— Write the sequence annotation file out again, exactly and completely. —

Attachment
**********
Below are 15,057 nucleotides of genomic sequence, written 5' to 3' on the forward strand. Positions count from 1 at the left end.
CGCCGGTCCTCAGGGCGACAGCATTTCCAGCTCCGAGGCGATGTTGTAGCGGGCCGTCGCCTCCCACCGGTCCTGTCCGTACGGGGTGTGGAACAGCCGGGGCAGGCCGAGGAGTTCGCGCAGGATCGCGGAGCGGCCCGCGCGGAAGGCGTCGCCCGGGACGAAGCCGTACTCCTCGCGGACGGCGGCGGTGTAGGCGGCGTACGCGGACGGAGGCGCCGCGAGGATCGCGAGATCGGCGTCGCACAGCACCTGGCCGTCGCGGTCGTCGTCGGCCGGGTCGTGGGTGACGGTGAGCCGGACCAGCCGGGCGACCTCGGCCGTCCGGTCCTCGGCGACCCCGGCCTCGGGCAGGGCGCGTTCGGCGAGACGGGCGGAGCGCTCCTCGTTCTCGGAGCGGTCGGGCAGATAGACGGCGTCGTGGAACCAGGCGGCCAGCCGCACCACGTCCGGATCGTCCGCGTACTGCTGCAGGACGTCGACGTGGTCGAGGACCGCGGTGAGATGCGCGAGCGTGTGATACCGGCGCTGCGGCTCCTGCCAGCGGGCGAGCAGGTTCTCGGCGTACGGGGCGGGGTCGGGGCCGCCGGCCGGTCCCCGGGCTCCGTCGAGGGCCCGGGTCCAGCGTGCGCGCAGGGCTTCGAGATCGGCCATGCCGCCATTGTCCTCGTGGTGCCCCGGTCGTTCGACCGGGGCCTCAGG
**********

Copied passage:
Below are 15,057 nucleotides of genomic sequence, written 5' to 3' on the forward strand. Positions count from 1 at the left end.
CGCCGGTCCTCAGGGCGACAGCATTTCCAGCTCCGAGGCGATGTTGTAGCGGGCCGTCGCCTCCCACCGGTCCTGTCCGTACGGGGTGTGGAACAGCCGGGGCAGGCCGAGGAGTTCGCGCAGGATCGCGGAGCGGCCCGCGCGGAAGGCGTCGCCCGGGACGAAGCCGTACTCCTCGCGGACGGCGGCGGTGTAGGCGGCGTACGCGGACGGAGGCGCCGCGAGGATCGCGAGATCGGCGTCGCACAGCACCTGGCCGTCGCGGTCGTCGTCGGCCGGGTCGTGGGTGACGGTGAGCCGGACCAGCCGGGCGACCTCGGCCGTCCGGTCCTCGGCGACCCCGGCCTCGGGCAGGGCGCGTTCGGCGAGACGGGCGGAGCGCTCCTCGTTCTCGGAGCGGTCGGGCAGATAGACGGCGTCGTGGAACCAGGCGGCCAGCCGCACCACGTCCGGATCGTCCGCGTACTGCTGCAGGACGTCGACGTGGTCGAGGACCGCGGTGAGATGCGCGAGCGTGTGATACCGGCGCTGCGGCTCCTGCCAGCGGGCGAGCAGGTTCTCGGCGTACGGGGCGGGGTCGGGGCCGCCGGCCGGTCCCCGGGCTCCGTCGAGGGCCCGGGTCCAGCGTGCGCGCAGGGCTTCGAGATCGGCCATGCCGCCATTGTCCTCGTGGTGCCCCGGTCGTTCGACCGGGGCCTCAGG